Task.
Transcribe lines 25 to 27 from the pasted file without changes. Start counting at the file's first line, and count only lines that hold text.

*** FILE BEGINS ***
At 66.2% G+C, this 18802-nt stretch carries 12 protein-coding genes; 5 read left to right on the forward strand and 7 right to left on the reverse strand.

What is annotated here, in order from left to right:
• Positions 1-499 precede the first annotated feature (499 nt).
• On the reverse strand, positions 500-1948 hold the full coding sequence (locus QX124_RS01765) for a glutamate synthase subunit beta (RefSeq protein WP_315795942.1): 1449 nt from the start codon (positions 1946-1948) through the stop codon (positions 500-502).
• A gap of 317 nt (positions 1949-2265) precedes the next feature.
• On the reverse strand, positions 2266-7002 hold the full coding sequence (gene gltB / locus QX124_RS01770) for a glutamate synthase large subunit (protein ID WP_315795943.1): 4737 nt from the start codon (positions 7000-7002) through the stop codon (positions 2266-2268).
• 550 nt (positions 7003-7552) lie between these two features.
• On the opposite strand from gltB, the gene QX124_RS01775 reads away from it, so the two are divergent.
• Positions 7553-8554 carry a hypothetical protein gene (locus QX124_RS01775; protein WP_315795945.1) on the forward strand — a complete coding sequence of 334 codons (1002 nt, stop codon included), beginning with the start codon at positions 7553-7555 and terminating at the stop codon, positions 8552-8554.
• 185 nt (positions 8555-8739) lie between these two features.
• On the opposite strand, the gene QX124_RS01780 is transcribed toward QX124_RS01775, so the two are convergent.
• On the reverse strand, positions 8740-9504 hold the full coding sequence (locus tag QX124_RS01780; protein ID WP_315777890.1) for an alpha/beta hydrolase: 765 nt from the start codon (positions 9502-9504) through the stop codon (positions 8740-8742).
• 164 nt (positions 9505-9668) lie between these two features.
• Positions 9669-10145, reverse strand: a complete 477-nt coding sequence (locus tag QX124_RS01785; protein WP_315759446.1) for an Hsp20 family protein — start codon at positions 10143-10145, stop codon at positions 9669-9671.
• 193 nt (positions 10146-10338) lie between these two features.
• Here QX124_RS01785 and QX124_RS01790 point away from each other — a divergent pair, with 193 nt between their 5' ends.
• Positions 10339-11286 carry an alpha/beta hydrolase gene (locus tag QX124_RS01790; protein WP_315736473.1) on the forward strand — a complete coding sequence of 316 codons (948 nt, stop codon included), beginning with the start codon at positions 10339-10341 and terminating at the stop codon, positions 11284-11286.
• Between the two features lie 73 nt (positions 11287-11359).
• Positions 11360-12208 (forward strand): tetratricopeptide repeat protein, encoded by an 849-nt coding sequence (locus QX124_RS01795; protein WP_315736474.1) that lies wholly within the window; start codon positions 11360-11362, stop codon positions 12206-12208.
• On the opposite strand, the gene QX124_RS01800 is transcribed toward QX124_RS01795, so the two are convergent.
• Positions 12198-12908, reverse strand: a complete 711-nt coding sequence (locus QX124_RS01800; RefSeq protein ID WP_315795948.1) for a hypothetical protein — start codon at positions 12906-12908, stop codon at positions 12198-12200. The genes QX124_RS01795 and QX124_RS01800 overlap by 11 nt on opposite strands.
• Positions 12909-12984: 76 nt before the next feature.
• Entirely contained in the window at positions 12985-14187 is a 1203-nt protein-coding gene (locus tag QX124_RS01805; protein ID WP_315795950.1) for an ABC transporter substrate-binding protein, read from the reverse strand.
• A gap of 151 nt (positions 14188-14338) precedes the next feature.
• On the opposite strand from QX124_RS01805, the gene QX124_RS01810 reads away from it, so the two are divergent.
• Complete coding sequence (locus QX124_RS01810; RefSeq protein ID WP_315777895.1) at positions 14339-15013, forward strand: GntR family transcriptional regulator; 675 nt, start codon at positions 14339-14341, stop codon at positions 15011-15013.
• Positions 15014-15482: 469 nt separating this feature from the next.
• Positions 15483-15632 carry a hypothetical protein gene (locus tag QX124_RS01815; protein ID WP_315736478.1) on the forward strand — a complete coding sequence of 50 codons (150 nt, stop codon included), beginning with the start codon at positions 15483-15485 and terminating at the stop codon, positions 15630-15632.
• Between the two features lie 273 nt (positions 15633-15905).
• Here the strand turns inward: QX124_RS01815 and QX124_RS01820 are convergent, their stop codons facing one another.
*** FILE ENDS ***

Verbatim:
• On the opposite strand from QX124_RS01805, the gene QX124_RS01810 reads away from it, so the two are divergent.
• Complete coding sequence (locus QX124_RS01810; RefSeq protein ID WP_315777895.1) at positions 14339-15013, forward strand: GntR family transcriptional regulator; 675 nt, start codon at positions 14339-14341, stop codon at positions 15011-15013.
• Positions 15014-15482: 469 nt separating this feature from the next.